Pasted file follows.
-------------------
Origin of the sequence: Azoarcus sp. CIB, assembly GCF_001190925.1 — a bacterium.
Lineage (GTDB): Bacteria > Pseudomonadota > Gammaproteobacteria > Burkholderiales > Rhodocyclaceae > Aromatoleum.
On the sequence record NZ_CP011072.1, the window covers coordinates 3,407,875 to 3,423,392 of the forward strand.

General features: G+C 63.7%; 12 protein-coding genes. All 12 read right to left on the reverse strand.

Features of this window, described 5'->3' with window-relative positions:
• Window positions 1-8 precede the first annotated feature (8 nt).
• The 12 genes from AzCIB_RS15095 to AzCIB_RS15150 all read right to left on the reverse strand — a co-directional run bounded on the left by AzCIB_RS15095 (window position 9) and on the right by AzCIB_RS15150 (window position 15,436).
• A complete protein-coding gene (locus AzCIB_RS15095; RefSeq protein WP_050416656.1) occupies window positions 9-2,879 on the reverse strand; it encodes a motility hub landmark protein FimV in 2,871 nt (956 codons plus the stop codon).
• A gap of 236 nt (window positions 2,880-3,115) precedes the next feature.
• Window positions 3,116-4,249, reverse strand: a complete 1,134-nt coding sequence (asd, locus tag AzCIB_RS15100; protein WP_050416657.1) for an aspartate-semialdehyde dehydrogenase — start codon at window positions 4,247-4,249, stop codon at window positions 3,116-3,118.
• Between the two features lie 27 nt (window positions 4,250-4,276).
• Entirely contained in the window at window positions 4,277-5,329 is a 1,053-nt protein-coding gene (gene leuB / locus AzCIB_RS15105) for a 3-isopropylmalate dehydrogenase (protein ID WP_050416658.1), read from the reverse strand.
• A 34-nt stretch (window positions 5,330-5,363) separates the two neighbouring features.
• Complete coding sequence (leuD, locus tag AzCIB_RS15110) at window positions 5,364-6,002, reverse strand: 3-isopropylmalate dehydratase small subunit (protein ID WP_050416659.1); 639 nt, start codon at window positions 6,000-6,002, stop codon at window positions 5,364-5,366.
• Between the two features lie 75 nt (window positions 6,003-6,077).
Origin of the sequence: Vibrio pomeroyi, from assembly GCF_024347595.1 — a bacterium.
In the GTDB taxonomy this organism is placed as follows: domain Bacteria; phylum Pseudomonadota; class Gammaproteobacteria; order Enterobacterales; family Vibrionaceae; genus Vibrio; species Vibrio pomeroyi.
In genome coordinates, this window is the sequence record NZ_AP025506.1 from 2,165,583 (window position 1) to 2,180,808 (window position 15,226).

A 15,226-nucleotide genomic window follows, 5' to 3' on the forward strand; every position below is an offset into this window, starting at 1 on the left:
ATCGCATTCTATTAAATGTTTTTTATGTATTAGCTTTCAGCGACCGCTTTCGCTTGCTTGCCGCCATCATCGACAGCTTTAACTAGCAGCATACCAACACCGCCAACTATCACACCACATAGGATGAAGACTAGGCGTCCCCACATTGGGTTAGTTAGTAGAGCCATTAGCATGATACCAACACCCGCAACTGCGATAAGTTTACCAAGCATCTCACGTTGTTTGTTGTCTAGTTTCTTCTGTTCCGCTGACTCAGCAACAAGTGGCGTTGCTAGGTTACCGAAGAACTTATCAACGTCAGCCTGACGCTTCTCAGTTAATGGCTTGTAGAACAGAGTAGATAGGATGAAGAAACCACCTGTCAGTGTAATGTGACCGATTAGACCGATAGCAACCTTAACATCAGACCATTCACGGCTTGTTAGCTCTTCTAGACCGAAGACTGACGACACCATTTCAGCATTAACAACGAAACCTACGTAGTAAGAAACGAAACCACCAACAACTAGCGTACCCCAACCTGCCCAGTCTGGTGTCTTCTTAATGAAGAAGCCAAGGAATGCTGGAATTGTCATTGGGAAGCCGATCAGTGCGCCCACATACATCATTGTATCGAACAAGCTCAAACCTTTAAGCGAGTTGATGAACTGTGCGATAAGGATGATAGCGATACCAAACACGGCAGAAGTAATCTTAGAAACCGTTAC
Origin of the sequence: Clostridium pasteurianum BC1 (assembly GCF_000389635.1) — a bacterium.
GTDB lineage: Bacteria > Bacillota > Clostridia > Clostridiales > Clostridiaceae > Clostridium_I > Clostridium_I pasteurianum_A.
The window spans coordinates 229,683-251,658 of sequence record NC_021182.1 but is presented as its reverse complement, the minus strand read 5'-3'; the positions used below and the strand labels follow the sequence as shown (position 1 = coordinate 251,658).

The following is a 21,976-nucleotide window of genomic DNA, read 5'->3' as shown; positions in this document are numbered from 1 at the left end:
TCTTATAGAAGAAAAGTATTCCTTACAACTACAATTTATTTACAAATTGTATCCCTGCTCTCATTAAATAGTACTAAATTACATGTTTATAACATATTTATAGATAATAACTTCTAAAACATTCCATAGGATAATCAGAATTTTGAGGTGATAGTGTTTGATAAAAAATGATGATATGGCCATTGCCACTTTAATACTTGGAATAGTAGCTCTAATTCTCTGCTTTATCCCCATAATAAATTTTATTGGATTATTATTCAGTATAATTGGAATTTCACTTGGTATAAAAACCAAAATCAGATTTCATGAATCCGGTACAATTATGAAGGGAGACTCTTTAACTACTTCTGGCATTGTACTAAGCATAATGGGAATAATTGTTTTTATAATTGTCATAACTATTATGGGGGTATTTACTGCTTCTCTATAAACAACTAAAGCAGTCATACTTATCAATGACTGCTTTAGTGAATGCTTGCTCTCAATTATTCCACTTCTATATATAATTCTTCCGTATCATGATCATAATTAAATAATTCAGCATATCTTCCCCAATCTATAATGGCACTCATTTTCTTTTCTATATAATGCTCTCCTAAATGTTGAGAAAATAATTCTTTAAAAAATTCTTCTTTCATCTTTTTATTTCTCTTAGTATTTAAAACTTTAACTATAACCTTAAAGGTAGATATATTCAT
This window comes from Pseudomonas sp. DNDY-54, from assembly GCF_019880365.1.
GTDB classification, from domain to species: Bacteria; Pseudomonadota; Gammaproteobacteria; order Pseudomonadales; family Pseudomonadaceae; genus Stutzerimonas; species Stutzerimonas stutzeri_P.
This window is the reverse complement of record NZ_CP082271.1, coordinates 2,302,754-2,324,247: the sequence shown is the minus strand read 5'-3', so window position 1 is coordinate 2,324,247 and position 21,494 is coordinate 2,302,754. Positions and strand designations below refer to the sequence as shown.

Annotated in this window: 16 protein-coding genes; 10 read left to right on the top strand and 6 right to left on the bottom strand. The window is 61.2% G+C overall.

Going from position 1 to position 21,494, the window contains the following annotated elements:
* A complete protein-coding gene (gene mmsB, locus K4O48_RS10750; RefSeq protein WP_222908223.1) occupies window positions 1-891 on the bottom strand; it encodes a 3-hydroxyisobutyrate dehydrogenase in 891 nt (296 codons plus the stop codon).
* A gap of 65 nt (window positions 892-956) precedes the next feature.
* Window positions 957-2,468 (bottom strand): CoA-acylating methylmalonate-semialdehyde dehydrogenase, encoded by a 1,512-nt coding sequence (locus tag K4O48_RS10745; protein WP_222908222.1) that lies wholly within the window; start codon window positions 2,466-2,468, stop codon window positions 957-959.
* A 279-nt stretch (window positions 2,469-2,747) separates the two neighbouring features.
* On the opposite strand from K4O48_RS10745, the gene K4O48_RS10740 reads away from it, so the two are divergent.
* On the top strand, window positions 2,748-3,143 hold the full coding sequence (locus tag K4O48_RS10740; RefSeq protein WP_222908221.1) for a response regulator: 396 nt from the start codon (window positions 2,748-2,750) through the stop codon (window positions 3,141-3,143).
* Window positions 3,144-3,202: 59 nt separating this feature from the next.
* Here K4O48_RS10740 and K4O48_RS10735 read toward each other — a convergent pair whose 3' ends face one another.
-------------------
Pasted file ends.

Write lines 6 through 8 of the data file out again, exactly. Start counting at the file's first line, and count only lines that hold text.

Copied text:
• Window positions 1-8 precede the first annotated feature (8 nt).
• The 12 genes from AzCIB_RS15095 to AzCIB_RS15150 all read right to left on the reverse strand — a co-directional run bounded on the left by AzCIB_RS15095 (window position 9) and on the right by AzCIB_RS15150 (window position 15,436).
• A complete protein-coding gene (locus AzCIB_RS15095; RefSeq protein WP_050416656.1) occupies window positions 9-2,879 on the reverse strand; it encodes a motility hub landmark protein FimV in 2,871 nt (956 codons plus the stop codon).